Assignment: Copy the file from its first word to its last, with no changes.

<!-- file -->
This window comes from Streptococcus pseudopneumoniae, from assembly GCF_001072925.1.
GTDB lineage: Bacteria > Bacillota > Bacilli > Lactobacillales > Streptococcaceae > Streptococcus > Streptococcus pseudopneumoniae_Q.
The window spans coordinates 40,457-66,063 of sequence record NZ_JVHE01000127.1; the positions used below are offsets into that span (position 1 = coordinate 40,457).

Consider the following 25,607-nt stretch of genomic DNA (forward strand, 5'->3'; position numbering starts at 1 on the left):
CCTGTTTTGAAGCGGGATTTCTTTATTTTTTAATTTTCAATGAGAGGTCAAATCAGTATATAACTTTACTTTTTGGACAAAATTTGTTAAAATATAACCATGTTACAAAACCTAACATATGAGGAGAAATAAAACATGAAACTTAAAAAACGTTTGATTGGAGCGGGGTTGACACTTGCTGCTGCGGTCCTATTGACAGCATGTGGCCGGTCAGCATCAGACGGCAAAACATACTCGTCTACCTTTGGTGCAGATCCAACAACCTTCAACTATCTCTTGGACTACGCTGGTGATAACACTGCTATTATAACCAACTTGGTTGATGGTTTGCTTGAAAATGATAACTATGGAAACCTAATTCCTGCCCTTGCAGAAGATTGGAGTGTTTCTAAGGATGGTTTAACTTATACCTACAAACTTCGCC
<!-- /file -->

This window comes from Streptococcus pseudopneumoniae, from assembly GCF_001072925.1.
GTDB lineage: Bacteria > Bacillota > Bacilli > Lactobacillales > Streptococcaceae > Streptococcus > Streptococcus pseudopneumoniae_Q.
The window spans coordinates 40,457-66,063 of sequence record NZ_JVHE01000127.1; the positions used below are offsets into that span (position 1 = coordinate 40,457).

Consider the following 25,607-nt stretch of genomic DNA (forward strand, 5'->3'; position numbering starts at 1 on the left):
CCTGTTTTGAAGCGGGATTTCTTTATTTTTTAATTTTCAATGAGAGGTCAAATCAGTATATAACTTTACTTTTTGGACAAAATTTGTTAAAATATAACCATGTTACAAAACCTAACATATGAGGAGAAATAAAACATGAAACTTAAAAAACGTTTGATTGGAGCGGGGTTGACACTTGCTGCTGCGGTCCTATTGACAGCATGTGGCCGGTCAGCATCAGACGGCAAAACATACTCGTCTACCTTTGGTGCAGATCCAACAACCTTCAACTATCTCTTGGACTACGCTGGTGATAACACTGCTATTATAACCAACTTGGTTGATGGTTTGCTTGAAAATGATAACTATGGAAACCTAATTCCTGCCCTTGCAGAAGATTGGAGTGTTTCTAAGGATGGTTTAACTTATACCTACAAACTTCGCC